New Schools for Baton Rouge is a community partnership whose mission is to recruit new school models and to improve non public local models to service the students of the city. Myers, who was a teacher in the traditional public model before founding NSBR, said he remembers that anything that he might establish with a student in his class, was lost as soon as that student left the door. Meyer said it is impossible to maintain that continuity from class to class in schools which are not managed on site

“You can tell as soon as you walk into a good school,” Meyer said. “Everyone’s humming the same tune.”

The private charter movement began in the 1970s with the basic principle of a charter school to be reliant in part on public funding while operating under the model and concept of a private business. The ideal charter school is both free to the student and does not partake in selective admissions.

But that isn’t always the case and the flight from public schools tends to cause more issues for the Parish than lack of proper college preparation and low test scores.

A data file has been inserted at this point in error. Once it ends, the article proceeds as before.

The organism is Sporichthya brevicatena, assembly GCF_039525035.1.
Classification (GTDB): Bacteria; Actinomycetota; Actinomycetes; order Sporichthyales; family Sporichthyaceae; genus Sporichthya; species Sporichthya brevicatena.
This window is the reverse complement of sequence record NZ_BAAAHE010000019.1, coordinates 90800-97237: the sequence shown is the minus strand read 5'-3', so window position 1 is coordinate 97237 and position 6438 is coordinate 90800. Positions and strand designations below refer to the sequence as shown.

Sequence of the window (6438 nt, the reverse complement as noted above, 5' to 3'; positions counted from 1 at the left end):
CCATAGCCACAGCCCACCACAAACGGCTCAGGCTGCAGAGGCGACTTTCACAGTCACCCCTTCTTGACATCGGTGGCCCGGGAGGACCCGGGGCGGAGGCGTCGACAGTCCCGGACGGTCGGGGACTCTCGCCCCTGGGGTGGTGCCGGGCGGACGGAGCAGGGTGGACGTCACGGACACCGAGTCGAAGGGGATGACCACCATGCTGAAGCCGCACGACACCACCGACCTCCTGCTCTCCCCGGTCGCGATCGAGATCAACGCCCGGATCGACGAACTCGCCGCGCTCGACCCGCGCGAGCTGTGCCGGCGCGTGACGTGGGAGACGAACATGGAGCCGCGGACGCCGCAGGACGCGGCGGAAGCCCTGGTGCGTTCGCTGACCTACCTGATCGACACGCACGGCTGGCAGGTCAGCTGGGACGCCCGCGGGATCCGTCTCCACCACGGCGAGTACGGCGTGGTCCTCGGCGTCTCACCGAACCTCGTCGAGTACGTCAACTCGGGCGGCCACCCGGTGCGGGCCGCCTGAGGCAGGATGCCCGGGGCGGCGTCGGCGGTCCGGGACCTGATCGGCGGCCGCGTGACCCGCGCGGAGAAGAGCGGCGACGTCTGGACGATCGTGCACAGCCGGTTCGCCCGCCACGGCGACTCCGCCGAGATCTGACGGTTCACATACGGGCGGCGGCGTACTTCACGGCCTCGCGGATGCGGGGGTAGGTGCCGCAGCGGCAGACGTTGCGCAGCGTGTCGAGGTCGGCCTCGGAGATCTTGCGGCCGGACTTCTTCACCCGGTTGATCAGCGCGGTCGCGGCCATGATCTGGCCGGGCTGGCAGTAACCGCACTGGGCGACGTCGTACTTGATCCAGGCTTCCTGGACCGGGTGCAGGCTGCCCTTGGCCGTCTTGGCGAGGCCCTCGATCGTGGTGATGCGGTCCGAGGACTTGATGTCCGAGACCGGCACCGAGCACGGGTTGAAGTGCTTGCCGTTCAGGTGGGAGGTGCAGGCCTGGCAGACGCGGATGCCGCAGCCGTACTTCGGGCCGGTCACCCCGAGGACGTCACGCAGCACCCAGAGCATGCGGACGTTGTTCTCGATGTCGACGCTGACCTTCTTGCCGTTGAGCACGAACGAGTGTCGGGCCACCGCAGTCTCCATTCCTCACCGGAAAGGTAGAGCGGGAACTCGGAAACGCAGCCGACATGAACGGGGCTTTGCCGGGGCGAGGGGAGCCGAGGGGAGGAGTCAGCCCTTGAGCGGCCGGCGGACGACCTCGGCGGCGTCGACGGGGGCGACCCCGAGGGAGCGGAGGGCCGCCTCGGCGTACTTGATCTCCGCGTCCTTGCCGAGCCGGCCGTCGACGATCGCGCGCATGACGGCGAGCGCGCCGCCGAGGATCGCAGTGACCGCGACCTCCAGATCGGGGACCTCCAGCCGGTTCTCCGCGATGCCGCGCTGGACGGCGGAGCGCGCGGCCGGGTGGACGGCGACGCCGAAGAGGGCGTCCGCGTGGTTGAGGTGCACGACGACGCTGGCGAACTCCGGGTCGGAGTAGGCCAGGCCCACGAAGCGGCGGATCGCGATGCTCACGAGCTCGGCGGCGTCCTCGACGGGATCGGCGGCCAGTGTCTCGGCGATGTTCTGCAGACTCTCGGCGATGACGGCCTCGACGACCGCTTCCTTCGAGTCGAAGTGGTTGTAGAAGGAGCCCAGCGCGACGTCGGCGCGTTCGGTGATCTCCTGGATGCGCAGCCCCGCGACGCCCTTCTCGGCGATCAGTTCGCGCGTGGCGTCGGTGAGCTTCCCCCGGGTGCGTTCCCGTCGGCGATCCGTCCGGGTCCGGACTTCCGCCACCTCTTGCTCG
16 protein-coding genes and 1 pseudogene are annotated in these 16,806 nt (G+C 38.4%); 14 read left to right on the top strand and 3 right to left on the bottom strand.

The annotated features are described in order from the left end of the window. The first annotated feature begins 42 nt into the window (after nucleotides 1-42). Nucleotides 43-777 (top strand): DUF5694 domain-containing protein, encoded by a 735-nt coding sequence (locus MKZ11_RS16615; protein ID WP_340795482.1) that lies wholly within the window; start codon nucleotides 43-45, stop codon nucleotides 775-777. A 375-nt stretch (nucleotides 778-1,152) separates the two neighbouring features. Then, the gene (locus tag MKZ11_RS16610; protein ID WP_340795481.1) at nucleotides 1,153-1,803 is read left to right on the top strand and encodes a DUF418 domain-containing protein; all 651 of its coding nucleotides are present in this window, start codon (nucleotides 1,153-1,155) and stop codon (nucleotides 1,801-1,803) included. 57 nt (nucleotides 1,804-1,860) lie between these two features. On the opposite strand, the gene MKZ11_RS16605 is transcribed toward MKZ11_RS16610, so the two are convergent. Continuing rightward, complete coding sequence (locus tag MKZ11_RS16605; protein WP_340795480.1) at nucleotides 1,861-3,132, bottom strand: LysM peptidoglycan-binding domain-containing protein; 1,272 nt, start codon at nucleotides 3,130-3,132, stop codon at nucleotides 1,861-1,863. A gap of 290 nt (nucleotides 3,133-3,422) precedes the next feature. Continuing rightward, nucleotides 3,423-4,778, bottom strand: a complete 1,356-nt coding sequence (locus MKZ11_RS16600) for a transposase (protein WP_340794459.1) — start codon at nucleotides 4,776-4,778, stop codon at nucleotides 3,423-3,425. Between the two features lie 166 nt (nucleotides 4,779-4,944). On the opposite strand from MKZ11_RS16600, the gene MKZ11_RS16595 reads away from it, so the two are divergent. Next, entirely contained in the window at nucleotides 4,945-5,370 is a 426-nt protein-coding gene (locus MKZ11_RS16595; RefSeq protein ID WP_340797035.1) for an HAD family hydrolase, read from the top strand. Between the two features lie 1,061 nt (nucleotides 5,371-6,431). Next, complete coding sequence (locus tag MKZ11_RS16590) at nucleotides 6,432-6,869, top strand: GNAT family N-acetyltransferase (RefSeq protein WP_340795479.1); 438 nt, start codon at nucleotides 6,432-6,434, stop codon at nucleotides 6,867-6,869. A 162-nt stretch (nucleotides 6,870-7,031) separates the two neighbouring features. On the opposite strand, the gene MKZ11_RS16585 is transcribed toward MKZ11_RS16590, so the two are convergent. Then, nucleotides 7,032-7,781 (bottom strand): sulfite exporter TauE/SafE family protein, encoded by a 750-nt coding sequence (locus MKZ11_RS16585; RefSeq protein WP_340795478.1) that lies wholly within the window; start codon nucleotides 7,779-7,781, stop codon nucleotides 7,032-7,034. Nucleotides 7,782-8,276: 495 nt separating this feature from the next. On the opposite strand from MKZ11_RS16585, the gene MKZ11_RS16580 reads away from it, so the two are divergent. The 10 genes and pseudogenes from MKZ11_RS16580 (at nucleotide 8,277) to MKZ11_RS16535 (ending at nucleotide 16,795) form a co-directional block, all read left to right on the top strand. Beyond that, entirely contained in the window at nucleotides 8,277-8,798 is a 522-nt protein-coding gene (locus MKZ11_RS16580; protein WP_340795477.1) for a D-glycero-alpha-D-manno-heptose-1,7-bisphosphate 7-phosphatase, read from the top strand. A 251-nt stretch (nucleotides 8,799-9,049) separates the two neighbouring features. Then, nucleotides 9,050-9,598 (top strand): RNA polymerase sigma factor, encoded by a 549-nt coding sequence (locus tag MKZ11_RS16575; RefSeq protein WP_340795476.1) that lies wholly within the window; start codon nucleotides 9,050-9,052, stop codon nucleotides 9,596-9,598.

One noted area underperforming school is Scotlandville Magnet High School. imgres

In 2014, Scotlandville received a D on their school report card. A schools report card score is the sum of a few different measurements. Schools are measured on exam scores, college readiness, graduation rates, and how the school fairs with students in individual target areas. Areas such as students who qualify for free lunch or students with disabilities . All of these points Scotlandville was classified as declining as of 2014. According to the report only 46 percent of Scotlandville’s students scored an 18 or better on the ACT . An 18 on the test, is a benchmark used in determining if students have minimum proficiency for college and career success. The schools best score since 2000 was a C in 2013. But every other year since 2000, Scotlandville has earned a D or a 1-star rating, classifying them as academically underperforming.